Underneath the tranquil exterior of the nursing home lies a thriving community of new-found members whose presence poses an imminent threat to our elderly: i.e., multi-drug resistant organisms (MDROs) — aka “superbugs,” bad bugs, germs, or pathogens. Those invisible creatures that, in gangs of tens of millions or more, are in us, on us, and around us, and drive those nasty infections that antibiotics increasingly have no control over. So much so that:
“Current data suggests that here are nearly 3 million infections in nursing homes every year, resulting in 150,000 hospital admissions and 300,000 deaths. As the US nursing home population is expected to increase from 3 to 5 million by 2030, we can expect to see a larger burden of these types of infection.”
The stunning quotation is from James A. McKinnell, MD, (email correspondence, 6/22), an Infectious Disease specialist at the Harbor-UCLA Medical Center and the Los Angeles Biomedical Research Institute. He is also the co-lead author of an eye-opening new study that says there’s significantly more of these drug-resistant pathogens in our nursing homes than we knew. For example:
1) Almost half (47.5%) of the people in nursing homes are colonized with at least one superbug.
2) Nursing homes themselves are awash with superbugs: 88% of the rooms are contaminated with at least one. And watch out for the bedside table/bedrails as 86% of them are contaminated with at least one superbug.
4) We also know that these 4 bugs aren’t the only ones living in nursing homes. The Centers for Disease Control tells us there are 18 superbugs whose threat to our health is either “urgent” (such as CRE), “serious” (MRSA, ESBL, and CRE), or “concerning.” In other words, Mckinnell’s team, looking for less than ¼ of the known threats (a demanding task in itself) found almost 9 in 10 rooms colonized with these disease-causing drug-resistant pathogens.
5) Interestingly, the bugs in the room don’t always match the bugs on you. For example, among MRSA carriers, almost 2/3 of them (64.1%) had their rooms contaminated with non-MRSA bugs, thus exposing them to new and different superbug acquisition.
Dr. Mckinnell’s study matters because his group did something different: they looked harder. Investigators typically check for pathogens in just the nose — but why stop there? Using the so-called Zorro technique (the search mimics the motion the fictional character Zorro makes with his sword) his team checked the left armpit, right armpit, left groin, and right groin.
And voila, detection increased by 20%. In an interview with Medscape, Mckinnell reports that “We found 160 patients with MRSA. If we had only done nares, we would have only found 121; we would have missed 39 carriers.” Thus, he says, “When a facility tells me their rates are 6%, I usually add 30% to account for all the missed and untested multidrug-resistant organisms.”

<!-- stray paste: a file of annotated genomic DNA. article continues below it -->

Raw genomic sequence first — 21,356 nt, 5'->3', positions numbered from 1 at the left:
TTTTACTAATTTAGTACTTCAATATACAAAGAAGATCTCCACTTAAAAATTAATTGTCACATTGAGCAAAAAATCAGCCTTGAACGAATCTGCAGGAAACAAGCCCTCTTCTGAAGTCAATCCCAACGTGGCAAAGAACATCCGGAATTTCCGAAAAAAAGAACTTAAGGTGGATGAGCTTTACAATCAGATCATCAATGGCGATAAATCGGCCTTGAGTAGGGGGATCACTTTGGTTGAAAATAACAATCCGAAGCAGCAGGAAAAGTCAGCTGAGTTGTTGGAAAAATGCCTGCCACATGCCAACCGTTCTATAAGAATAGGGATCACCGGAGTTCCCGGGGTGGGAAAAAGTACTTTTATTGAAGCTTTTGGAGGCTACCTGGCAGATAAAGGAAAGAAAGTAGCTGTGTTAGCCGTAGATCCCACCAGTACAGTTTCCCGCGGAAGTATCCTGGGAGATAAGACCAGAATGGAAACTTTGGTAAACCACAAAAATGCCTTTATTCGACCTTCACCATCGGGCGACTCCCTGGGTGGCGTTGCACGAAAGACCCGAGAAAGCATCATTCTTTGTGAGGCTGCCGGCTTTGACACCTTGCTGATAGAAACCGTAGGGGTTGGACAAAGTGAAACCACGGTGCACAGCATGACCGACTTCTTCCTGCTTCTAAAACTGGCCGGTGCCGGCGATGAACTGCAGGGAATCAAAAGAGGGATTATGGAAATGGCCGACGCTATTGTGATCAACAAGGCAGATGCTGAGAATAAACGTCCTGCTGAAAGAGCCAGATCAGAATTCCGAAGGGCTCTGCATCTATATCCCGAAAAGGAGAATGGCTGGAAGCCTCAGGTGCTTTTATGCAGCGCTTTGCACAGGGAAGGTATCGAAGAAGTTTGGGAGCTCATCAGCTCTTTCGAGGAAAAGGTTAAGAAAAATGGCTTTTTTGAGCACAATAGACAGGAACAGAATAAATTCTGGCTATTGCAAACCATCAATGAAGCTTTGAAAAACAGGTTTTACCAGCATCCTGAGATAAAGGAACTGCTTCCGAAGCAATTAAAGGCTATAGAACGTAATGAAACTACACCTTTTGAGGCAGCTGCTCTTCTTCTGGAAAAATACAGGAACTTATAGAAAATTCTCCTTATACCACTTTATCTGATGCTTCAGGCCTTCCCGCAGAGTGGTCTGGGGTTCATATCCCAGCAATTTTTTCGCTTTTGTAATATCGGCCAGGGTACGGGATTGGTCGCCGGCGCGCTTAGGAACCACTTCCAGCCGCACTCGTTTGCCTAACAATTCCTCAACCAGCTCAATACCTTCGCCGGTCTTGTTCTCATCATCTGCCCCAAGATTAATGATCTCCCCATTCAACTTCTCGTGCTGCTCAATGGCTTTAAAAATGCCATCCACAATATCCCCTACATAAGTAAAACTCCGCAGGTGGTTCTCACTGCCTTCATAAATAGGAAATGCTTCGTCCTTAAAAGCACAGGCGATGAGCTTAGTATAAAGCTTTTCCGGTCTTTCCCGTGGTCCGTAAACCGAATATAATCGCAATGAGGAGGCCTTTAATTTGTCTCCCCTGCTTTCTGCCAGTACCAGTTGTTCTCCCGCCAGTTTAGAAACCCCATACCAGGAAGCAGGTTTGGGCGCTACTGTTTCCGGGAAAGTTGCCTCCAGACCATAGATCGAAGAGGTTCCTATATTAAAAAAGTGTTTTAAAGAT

The upshot is that “Nursing homes are the perfect storm of patients carrying pathogens and at the same time at [an increased] risk of getting sick if they are exposed to them.” The elderly have weaker immune systems, are more likely to have a history of MDRO carriage, be bed-bound, or be in need of a catheter, each one a risk factor for infection.
And the risk spreads. As others have pointed out, in the revolving door between the nursing home and the hospital, if colonized individuals are admitted to the hospital without having been screened, a silent transmission of pathogens can emanate throughout the healthcare system.
Estimates vary, but there seems to be at least twice as many people in nursing homes as there in hospitals in the US. The point of intervention, then, is clear: you want to debug — decolonize — people at the nursing home.
But there’s a trick to it. Targeted prevention becomes difficult when nearly half the patients in a nursing home are colonized with a MDRO, says Dr. McKinnell. Therefore, “We need universal interventions that protect everyone, and enhanced ones for those who need more protection.”
There’s one more consideration, captured in the dictum attached to Dr. Mckinnell’s emails, which reads: “Pick your travel partners wisely. You walk this road only once.” Sage words indeed; which assume, of course, that we have the ability to pick our partners in the first place — and thankfully, most of us do.
But not everyone. When you’re in a nursing home a great many of your partners are picked for you. We can’t see them, but we know they’re there — in the tens of millions — because they’re killing us. That’s not hyperbole. Look again at the number of nursing home infections, hospital admissions, and deaths, in the block quotation of Dr. Mckinnell, above. Now look at the three ladies in the picture and let’s ask ourselves a question: Do we owe them a duty of care?